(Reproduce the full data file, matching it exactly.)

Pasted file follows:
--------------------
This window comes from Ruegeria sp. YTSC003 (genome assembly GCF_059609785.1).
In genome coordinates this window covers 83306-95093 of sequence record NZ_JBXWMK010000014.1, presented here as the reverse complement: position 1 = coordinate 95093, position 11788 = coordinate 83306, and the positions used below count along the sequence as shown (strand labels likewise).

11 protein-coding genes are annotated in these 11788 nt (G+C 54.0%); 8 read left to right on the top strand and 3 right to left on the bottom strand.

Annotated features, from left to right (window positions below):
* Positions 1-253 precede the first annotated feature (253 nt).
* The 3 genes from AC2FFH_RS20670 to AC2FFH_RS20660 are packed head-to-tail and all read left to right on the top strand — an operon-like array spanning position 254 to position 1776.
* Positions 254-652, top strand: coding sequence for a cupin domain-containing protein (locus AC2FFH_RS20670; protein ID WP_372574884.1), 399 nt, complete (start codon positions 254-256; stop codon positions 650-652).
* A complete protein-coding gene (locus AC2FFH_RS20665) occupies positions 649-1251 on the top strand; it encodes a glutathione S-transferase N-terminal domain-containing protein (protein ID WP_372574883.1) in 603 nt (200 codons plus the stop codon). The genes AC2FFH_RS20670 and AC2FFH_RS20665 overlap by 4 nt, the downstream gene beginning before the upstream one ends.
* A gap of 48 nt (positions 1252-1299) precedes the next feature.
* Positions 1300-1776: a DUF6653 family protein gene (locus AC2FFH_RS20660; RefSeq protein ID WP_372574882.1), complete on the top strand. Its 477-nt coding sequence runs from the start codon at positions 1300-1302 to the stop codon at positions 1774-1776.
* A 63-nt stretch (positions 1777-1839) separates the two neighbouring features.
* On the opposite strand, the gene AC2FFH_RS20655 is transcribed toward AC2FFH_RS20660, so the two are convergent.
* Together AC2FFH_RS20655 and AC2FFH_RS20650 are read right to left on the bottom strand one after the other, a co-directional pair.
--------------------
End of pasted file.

This window comes from Ruegeria sp. YTSC003 (genome assembly GCF_059609785.1).
In genome coordinates this window covers 83306-95093 of sequence record NZ_JBXWMK010000014.1, presented here as the reverse complement: position 1 = coordinate 95093, position 11788 = coordinate 83306, and the positions used below count along the sequence as shown (strand labels likewise).

11 protein-coding genes are annotated in these 11788 nt (G+C 54.0%); 8 read left to right on the top strand and 3 right to left on the bottom strand.

Annotated features, from left to right (window positions below):
* Positions 1-253 precede the first annotated feature (253 nt).
* The 3 genes from AC2FFH_RS20670 to AC2FFH_RS20660 are packed head-to-tail and all read left to right on the top strand — an operon-like array spanning position 254 to position 1776.
* Positions 254-652, top strand: coding sequence for a cupin domain-containing protein (locus AC2FFH_RS20670; protein ID WP_372574884.1), 399 nt, complete (start codon positions 254-256; stop codon positions 650-652).
* A complete protein-coding gene (locus AC2FFH_RS20665) occupies positions 649-1251 on the top strand; it encodes a glutathione S-transferase N-terminal domain-containing protein (protein ID WP_372574883.1) in 603 nt (200 codons plus the stop codon). The genes AC2FFH_RS20670 and AC2FFH_RS20665 overlap by 4 nt, the downstream gene beginning before the upstream one ends.
* A gap of 48 nt (positions 1252-1299) precedes the next feature.
* Positions 1300-1776: a DUF6653 family protein gene (locus AC2FFH_RS20660; RefSeq protein ID WP_372574882.1), complete on the top strand. Its 477-nt coding sequence runs from the start codon at positions 1300-1302 to the stop codon at positions 1774-1776.
* A 63-nt stretch (positions 1777-1839) separates the two neighbouring features.
* On the opposite strand, the gene AC2FFH_RS20655 is transcribed toward AC2FFH_RS20660, so the two are convergent.
* Together AC2FFH_RS20655 and AC2FFH_RS20650 are read right to left on the bottom strand one after the other, a co-directional pair.